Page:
• 2. Let us call the sounds of the written signal to the left from the stressed vowel the left sounds.

Here is the visual explanation of these terms on the word discovery: embedded image

    • 3. We will number the right sounds from left to right (custom character)
    • 4. The left sounds—from right to left (custom character) embedded image

The selection of the second characteristic of signals' classification in the LM is based on the following considerations:

Consideration I.

The observations on the elements of the stressed syllable showed that the first right sound out of two consonants, surrounding the stressed vowel, is the most stable in the process of the versions modifications of signals. Following the conclusion that the most stable element of signal is accumulated in the HLC before the less stable, it is obvious that, after the stressed vowel, the HLC accumulates the first right sound.

Consideration II.

The stressed vowel creates a stable sonic unity with the first right sound, what is the indispensable condition of the absolute rhyming of signals.

For instance, the signalspap[P - æ - P]and
rap[R - æ - P]

are rhyming absolutely, because beside the identity in stressed vowels [æ] there is the identity in the first right consonants [P]. The lack of identity in the left sounds [P] and [R] does not transgress the effect of the absolute rhyming. But once the right sound in one of the signals is changed, the effect of the absolute rhyming is broken. For instance, the signals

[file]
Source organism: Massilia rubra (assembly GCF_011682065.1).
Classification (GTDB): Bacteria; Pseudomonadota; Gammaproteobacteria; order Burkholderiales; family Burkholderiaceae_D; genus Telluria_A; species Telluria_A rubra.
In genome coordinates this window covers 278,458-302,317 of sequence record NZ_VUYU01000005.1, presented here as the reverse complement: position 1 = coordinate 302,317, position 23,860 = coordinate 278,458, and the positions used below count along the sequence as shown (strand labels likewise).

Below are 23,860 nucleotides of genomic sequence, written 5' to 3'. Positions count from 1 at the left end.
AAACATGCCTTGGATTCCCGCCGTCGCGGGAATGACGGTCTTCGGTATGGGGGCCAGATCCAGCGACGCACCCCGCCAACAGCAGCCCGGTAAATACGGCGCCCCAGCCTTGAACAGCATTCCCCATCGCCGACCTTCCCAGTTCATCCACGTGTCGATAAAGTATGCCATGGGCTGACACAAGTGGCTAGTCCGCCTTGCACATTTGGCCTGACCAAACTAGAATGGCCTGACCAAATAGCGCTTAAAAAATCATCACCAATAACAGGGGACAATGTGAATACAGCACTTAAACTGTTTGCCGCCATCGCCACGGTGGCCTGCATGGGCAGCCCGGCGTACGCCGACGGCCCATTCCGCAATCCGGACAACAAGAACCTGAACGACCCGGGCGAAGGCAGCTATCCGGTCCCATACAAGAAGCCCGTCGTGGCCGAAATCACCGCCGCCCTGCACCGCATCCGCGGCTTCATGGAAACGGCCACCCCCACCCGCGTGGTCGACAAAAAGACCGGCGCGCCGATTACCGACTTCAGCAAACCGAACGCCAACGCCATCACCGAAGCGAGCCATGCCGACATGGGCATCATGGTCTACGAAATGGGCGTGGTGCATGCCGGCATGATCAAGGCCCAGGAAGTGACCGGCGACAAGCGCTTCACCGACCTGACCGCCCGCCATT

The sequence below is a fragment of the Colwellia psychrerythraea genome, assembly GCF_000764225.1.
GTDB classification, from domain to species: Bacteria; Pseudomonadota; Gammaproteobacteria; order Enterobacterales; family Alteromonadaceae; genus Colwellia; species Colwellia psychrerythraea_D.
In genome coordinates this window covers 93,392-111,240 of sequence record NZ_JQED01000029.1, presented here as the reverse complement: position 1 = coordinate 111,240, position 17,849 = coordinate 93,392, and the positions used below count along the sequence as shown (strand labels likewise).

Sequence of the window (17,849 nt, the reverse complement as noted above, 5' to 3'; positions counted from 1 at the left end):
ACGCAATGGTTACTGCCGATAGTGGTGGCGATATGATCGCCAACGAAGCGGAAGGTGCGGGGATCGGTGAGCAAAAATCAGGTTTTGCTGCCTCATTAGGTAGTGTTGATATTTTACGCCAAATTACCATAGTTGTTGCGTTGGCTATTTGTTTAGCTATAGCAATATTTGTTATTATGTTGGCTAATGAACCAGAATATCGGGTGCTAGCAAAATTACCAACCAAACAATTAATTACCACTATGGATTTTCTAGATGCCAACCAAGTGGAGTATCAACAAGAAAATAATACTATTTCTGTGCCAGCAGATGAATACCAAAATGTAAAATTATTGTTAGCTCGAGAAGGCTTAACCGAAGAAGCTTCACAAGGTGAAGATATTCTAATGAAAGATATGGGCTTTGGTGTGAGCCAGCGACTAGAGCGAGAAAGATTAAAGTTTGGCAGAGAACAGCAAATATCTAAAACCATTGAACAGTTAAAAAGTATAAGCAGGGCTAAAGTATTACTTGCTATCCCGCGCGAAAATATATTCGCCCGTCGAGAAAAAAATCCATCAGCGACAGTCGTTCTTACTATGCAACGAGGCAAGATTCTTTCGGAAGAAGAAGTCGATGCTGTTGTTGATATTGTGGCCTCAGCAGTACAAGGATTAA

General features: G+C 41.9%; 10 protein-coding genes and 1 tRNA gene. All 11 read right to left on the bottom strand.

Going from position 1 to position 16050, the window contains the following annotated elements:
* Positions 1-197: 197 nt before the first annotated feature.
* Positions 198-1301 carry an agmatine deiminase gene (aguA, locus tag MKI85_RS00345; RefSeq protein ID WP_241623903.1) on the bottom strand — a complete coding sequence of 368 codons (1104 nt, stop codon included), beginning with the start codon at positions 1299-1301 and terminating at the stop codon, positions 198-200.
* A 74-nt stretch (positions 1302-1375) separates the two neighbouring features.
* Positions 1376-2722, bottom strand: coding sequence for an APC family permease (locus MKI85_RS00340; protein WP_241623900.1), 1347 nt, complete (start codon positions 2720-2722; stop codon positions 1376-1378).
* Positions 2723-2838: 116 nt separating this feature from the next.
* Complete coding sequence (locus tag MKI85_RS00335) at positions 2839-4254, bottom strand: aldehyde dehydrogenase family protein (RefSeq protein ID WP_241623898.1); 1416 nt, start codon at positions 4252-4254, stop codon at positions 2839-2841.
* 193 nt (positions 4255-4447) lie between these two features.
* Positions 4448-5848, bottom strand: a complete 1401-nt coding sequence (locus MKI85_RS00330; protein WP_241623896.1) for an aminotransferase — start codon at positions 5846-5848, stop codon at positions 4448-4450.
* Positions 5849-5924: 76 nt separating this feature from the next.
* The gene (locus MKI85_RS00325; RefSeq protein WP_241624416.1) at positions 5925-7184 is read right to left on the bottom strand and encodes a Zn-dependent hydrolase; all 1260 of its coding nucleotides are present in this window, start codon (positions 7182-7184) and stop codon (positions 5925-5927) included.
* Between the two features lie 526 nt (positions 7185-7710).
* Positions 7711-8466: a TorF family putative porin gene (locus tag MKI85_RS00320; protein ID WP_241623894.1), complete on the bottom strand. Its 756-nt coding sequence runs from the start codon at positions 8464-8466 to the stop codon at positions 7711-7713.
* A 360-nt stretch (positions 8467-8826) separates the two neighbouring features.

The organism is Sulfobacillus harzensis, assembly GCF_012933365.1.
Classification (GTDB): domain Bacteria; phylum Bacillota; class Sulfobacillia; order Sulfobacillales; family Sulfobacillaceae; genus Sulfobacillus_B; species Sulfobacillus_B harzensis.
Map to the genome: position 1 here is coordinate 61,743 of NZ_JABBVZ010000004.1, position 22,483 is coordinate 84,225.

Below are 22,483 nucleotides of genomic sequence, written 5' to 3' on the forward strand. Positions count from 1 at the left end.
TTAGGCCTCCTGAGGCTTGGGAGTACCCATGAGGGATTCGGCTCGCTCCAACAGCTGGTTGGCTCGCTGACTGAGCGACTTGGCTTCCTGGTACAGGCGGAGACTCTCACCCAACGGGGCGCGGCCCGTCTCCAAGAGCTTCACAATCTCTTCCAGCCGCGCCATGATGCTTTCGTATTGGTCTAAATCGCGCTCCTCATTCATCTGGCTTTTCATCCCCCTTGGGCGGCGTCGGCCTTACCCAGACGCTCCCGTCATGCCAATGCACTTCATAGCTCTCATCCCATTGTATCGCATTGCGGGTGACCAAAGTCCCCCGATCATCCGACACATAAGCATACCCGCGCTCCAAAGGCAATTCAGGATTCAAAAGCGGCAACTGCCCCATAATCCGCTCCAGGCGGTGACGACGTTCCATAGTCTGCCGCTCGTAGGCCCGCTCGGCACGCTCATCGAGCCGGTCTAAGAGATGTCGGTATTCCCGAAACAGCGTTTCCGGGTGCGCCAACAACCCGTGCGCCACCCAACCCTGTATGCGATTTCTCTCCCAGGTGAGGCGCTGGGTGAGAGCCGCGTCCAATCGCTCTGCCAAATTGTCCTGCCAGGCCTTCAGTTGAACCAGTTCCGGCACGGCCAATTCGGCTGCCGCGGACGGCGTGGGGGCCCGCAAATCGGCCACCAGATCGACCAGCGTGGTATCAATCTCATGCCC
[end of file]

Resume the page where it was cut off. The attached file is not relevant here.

pal[P - æ - L]and
pap[P - æ - P]

do not rhyme absolutely, despite the fact that the stressed vowels [æ] and the left sounds [P] are identical, because the right sounds [L] and [P] are not identical. Such a pair is called vowel rhyme or assonance.

It is obvious, that the lack of identity in right sounds breaks the effect of the absolute rhyming.

In other words, in the presence in the stressed syllable both right and left sounds, the main role for the creation of rhyming effect, plays the right sound, hence it is the next ele-ment of signals' accumulation by the HLC after the stressed vowel.

Conclusion

The second element of the formal accumulation of signals by the HLC is the first right sound of the signal; and hence the second characteristic of the classification of signals in the LM of the SFAS by the HLC is the first right sound.

The second characteristic of the classification of signals breaks each family of accumulation into a row of channels. Theoretically, 18 families of accumulation with the 24 vowels (and the 25th zero of sound) may create 450 accumulation channels, but practically the LM has less, because some vowels do not create accumulation channels with some consonants. For instance, the sound [i:] cre-ates 23 accumulation channels: 22 channels with the consonants, except [J] and [η], and one channel with the zero of sound—the channel of the pure sound [i:].